Recently, we released a couple of episodes where two of our friends discussed their differences politically. In these episodes, both used the phrase “my hill to die on.” To be honest, that was the first time I had ever heard that phrase, and I found it interesting that both parties used it at different times. At the time, I must confess I just could not figure out why both of them would use this phrase. I mean, why such a violent metaphor to discuss whether or not a certain issue in politics is a person’s final stand?
A couple of days ago, I was speaking to a minister friend of mine while I was at my church. The conversation started innocently, but soon more complex topics began to come to the surface. As we were discussing these topics, my minster friend told me “You are very opinionated.” If my memory serves me right, we were discussing white privilege, mass incarceration and the reality of race in America – all topics that I care deeply about. In the moment, I brushed past the comment as I have been told this before. Most of the time this phrase is used in a way to almost belittle me into thinking I am too emotional about the topic. But I do not think that my minster friend meant it in this way.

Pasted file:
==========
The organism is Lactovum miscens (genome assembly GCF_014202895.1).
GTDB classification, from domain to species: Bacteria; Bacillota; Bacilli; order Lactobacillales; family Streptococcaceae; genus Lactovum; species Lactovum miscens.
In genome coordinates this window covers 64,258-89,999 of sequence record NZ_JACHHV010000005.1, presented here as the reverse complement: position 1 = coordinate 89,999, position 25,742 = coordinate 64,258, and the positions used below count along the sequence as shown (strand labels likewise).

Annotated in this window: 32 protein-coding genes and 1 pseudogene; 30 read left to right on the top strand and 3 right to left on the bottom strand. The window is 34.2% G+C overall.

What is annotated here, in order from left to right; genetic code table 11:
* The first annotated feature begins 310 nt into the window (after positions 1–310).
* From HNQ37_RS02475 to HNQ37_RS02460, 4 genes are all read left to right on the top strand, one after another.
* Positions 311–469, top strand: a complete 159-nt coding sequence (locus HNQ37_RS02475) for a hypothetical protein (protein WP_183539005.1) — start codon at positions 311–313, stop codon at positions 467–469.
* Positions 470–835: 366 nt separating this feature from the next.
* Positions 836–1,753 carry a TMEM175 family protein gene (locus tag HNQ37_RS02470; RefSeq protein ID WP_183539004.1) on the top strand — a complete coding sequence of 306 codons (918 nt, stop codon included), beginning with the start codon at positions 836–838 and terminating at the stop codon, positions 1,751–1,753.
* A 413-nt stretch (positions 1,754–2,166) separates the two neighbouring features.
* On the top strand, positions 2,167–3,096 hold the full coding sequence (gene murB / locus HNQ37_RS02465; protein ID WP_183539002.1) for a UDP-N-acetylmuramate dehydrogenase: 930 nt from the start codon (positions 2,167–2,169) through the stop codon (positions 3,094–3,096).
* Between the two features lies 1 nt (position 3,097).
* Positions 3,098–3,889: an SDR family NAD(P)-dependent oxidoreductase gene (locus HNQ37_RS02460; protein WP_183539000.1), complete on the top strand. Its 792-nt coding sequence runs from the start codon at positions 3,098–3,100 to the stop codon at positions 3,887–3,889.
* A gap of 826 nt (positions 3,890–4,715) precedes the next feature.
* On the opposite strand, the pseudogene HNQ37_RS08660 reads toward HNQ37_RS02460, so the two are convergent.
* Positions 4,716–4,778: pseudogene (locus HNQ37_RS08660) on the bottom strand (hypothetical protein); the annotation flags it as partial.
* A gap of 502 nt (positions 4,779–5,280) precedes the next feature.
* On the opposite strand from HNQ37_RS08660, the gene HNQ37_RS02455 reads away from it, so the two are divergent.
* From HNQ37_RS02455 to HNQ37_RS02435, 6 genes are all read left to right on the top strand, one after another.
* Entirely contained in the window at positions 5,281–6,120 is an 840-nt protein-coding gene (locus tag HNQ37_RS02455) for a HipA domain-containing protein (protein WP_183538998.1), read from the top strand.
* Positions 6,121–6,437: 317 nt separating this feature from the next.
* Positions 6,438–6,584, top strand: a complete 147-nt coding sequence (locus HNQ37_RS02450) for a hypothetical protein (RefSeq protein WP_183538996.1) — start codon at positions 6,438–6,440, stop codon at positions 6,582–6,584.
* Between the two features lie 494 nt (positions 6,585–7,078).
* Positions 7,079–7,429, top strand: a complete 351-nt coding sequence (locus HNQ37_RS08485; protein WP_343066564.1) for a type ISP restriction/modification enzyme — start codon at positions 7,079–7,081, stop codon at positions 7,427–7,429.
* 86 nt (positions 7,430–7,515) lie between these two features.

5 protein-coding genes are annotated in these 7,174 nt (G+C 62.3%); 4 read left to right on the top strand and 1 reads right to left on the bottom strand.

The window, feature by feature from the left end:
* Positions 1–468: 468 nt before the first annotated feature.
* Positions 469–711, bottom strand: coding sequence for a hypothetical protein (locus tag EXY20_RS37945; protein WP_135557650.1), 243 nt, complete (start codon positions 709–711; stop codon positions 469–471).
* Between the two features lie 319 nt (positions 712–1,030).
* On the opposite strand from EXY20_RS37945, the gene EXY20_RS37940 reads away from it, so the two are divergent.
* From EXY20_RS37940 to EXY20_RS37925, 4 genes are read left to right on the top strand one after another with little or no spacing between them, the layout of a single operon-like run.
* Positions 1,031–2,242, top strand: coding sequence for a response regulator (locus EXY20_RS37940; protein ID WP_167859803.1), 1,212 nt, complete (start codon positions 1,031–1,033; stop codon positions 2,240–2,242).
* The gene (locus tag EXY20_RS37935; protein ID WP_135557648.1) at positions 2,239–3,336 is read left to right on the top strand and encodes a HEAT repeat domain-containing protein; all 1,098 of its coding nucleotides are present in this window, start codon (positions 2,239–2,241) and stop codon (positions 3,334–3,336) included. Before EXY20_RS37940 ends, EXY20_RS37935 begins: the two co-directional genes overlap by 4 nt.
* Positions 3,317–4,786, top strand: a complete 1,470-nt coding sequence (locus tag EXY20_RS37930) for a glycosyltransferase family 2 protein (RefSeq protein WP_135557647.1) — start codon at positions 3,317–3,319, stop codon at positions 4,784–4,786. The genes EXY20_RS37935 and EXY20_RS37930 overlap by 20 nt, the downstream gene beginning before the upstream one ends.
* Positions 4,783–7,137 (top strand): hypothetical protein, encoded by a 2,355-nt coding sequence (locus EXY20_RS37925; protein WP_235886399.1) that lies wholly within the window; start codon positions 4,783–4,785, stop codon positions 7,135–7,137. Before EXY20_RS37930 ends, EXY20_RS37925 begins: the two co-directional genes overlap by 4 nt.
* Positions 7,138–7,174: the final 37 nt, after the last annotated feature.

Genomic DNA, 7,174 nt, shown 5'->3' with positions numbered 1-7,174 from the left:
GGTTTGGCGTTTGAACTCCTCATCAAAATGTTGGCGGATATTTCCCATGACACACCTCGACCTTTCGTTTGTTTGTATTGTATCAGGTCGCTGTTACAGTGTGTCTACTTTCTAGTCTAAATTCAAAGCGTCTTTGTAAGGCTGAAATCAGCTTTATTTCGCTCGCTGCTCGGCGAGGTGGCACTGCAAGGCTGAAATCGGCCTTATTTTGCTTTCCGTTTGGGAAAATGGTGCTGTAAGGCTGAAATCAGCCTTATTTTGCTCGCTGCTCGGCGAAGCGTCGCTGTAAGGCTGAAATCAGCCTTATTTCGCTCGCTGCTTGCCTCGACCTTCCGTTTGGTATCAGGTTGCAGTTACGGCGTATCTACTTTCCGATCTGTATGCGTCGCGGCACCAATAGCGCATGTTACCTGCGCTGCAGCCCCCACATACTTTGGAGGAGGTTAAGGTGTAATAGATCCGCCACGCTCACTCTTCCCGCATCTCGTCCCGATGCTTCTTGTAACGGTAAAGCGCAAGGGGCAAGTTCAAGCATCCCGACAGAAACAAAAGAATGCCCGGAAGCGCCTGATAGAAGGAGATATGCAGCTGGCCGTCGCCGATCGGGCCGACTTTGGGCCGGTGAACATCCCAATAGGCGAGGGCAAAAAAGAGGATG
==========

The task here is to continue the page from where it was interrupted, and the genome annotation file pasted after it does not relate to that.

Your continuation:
So, it got me thinking. What is my hill to die on?
Before I go any farther, I would like to confess something. I am not the most intellectual person you will ever meet. I am not a Bible scholar. I am not a theologian. Until recently, the Bible was confusing, infuriating and depressing to me. But after having my eyes opened to the many levels the Bible possesses, I see it transcends time with some of its themes. One of the main ones is love.
So, when my minster friend told me I was very opinionated, I actually took it as a compliment. I had just got done saying I would fight for those who are being oppressed, even if (or especially if) they are being oppressed by the church. The conversation had covered topics about the LGBT community, minority children who are told they are nothing by their jerk of a teacher, and more. I got emotional multiple times, almost crying on more than one occasion, and I realized something…
THAT IS MY HILL TO DIE ON!!!
I will fight for those that others say are not worthy. And that especially is the case if the Church is saying they are not worthy. I am willing to be asked if “my faith is wavering” if that means I am standing up for those that some say are out of the tribe. As I have studied more of the Bible and tried to understand the arc of most of the stories, one thing has jumped off the page to me: Love. If anything is used to discriminate against others, I believe it is not of Jesus. Jesus never turned people away. He was about inclusion, not exclusion, and I pray that I may be about the same things.
The Gifts of the Jews: How a Tribe of Desert Nomads Changed the Way Everyone Thinks and Feels by Thomas Cahill
written by Brad Stair